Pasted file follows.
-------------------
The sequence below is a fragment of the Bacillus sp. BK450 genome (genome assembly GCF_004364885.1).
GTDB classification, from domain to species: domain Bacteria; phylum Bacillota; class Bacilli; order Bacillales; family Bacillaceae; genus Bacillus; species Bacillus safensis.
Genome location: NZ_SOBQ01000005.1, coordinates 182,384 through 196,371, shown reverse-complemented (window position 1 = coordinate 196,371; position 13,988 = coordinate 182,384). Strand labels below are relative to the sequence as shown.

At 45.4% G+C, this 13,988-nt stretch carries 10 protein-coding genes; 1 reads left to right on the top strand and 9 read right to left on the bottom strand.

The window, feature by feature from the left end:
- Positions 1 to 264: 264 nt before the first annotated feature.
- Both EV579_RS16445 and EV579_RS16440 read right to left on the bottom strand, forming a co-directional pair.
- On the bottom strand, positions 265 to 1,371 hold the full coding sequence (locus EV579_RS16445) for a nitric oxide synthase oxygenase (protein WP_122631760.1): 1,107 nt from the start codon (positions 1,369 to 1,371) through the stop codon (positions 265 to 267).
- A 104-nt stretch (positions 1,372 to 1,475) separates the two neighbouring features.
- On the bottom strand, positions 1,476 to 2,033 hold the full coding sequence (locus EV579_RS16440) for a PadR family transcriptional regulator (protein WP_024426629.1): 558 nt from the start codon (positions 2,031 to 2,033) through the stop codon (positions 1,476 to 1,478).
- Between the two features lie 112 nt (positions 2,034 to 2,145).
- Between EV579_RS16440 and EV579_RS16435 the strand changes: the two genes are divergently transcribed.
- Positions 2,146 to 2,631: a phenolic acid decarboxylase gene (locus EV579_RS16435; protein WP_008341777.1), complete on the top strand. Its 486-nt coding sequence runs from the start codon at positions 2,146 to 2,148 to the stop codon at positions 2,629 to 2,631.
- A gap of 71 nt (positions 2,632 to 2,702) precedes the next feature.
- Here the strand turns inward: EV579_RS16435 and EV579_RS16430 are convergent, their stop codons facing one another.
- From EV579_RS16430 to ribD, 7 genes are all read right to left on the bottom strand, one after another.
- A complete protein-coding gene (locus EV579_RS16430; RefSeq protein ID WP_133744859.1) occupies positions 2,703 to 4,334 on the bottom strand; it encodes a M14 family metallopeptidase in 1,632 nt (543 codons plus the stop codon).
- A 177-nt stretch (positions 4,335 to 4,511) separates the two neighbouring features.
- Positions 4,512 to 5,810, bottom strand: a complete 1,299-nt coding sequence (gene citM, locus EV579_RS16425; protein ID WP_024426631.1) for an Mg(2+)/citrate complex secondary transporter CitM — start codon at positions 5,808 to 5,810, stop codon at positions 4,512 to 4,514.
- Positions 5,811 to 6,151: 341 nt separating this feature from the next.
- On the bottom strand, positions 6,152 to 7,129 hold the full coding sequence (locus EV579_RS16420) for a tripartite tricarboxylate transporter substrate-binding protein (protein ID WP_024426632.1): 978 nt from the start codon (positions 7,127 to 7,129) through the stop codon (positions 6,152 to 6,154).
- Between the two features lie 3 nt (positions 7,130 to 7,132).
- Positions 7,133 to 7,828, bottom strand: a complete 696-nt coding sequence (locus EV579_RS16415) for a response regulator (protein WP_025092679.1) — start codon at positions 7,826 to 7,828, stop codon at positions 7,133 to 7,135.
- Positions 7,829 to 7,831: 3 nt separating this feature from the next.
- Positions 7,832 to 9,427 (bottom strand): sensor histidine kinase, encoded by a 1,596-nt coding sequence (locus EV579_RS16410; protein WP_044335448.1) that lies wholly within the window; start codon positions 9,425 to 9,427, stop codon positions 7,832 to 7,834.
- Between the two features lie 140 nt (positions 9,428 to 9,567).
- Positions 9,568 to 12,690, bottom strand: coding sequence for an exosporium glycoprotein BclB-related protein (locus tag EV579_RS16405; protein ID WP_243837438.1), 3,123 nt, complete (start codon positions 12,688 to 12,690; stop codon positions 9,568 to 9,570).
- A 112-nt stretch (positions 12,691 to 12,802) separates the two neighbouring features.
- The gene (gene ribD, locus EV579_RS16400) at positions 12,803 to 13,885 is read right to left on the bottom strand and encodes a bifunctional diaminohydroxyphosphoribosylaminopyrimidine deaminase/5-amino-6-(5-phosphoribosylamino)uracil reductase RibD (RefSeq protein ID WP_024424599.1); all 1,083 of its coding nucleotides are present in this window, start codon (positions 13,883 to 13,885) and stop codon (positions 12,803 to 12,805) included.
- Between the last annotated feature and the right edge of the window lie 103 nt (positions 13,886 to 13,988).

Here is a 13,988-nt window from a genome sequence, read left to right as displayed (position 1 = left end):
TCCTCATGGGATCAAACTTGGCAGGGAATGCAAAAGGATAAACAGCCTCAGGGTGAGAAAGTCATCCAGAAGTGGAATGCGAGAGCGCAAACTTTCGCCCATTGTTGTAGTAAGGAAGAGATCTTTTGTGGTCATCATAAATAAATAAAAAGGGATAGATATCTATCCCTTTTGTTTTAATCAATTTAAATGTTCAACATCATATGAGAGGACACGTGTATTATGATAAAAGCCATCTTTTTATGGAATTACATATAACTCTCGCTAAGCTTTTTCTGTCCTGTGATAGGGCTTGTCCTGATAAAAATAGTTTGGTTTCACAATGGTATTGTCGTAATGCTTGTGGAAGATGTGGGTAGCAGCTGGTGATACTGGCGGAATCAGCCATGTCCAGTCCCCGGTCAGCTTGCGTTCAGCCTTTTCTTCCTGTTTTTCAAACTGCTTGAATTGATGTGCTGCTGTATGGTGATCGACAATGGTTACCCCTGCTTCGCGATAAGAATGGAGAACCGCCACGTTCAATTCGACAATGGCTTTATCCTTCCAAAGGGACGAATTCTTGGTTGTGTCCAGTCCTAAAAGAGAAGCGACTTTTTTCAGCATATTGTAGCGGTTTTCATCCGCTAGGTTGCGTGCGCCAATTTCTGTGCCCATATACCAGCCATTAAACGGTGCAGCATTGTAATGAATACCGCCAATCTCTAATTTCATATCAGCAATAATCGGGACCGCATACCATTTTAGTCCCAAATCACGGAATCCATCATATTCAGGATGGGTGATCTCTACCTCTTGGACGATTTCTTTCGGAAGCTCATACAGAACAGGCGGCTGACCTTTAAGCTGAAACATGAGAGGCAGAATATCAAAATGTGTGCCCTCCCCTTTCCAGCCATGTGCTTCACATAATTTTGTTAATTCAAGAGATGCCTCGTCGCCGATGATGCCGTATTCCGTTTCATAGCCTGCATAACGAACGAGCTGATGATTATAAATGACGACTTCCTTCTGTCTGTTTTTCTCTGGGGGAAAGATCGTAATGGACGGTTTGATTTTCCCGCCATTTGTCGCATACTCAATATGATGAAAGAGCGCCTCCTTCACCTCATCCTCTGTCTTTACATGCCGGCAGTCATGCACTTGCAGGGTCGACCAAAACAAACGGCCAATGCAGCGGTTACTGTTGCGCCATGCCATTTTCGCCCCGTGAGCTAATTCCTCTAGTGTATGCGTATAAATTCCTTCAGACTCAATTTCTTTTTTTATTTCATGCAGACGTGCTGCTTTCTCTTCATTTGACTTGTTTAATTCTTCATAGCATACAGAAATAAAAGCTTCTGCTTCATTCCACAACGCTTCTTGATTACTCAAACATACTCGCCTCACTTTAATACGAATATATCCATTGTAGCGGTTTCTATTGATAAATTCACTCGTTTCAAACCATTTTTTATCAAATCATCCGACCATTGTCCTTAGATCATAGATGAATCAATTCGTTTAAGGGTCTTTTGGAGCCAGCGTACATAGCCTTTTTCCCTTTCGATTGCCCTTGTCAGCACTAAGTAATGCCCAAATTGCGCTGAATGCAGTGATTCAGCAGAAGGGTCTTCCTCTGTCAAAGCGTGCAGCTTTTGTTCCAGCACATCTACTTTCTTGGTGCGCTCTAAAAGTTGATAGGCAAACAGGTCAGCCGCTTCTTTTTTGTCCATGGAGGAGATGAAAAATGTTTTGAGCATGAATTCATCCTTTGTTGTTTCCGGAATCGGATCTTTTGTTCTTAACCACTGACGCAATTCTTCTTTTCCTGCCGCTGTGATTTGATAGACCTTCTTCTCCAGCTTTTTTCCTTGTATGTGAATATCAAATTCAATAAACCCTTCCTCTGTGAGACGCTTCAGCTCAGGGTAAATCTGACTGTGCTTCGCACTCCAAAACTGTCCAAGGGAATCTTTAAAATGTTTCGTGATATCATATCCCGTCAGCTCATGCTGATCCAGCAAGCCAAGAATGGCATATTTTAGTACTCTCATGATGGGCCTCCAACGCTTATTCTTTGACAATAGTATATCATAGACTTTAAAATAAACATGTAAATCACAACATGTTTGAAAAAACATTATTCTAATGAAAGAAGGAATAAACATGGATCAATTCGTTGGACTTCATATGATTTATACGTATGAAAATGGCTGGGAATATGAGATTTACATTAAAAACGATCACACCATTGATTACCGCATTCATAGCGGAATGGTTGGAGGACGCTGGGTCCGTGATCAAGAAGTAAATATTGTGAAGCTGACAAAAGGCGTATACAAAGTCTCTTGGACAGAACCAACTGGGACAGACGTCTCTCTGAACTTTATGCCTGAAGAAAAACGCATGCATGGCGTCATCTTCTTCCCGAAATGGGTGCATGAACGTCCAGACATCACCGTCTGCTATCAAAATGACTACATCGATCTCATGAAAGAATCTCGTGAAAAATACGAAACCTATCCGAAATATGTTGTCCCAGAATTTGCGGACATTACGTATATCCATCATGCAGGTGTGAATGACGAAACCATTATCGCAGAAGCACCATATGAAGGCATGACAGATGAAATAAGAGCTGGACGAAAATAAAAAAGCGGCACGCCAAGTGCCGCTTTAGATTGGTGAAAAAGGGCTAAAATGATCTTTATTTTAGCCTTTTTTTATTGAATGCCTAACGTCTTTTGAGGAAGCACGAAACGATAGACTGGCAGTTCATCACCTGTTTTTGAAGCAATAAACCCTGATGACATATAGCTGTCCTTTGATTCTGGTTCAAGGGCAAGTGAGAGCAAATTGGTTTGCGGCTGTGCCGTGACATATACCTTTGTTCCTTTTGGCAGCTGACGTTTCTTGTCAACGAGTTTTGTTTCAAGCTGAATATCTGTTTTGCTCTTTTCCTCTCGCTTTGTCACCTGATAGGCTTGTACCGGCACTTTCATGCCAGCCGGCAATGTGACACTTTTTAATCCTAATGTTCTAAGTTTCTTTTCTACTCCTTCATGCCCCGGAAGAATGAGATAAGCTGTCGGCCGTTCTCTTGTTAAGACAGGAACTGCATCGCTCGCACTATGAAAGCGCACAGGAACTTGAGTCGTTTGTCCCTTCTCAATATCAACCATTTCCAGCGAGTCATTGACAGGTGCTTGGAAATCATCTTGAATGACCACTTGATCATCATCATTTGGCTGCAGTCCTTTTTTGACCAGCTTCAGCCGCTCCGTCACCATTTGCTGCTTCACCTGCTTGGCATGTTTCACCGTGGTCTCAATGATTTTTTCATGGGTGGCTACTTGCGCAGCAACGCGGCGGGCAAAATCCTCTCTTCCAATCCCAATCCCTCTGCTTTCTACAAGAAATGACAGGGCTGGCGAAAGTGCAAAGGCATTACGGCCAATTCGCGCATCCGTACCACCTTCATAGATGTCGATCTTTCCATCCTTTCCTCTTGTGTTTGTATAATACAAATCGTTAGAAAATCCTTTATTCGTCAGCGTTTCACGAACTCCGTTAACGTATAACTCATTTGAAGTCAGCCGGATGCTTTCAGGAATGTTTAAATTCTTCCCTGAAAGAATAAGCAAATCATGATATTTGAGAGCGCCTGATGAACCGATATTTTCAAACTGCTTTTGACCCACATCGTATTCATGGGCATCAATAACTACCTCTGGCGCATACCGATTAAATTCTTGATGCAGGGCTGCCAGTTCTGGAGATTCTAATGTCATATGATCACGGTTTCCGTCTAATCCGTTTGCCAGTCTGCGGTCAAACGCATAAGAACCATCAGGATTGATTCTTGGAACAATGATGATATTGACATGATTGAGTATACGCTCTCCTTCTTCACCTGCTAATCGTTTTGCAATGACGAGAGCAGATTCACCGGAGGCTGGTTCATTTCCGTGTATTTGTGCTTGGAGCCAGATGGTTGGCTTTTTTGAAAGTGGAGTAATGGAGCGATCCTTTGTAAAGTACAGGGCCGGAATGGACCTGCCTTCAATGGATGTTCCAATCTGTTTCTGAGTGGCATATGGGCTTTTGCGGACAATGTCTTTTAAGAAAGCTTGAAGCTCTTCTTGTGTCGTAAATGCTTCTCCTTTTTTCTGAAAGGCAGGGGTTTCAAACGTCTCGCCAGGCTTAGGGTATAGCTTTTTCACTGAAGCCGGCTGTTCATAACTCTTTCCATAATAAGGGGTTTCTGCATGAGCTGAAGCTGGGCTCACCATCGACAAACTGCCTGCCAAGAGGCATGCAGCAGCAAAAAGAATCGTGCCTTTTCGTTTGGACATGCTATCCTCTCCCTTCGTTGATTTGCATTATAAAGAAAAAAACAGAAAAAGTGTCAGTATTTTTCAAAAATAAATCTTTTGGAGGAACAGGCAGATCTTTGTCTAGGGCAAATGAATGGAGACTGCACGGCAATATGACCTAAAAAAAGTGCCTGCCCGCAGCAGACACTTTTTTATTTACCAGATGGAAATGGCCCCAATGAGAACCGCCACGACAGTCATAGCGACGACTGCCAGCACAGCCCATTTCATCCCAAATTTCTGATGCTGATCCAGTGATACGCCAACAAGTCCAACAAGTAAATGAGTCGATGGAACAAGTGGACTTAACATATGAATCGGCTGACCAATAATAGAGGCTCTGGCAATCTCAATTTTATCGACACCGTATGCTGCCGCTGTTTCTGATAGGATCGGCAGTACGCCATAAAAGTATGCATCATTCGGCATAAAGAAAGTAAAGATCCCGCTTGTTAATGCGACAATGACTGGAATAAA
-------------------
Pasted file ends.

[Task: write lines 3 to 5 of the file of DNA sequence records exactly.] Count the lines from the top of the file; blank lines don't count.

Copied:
Genome location: NZ_SOBQ01000005.1, coordinates 182,384 through 196,371, shown reverse-complemented (window position 1 = coordinate 196,371; position 13,988 = coordinate 182,384). Strand labels below are relative to the sequence as shown.

At 45.4% G+C, this 13,988-nt stretch carries 10 protein-coding genes; 1 reads left to right on the top strand and 9 read right to left on the bottom strand.

The window, feature by feature from the left end: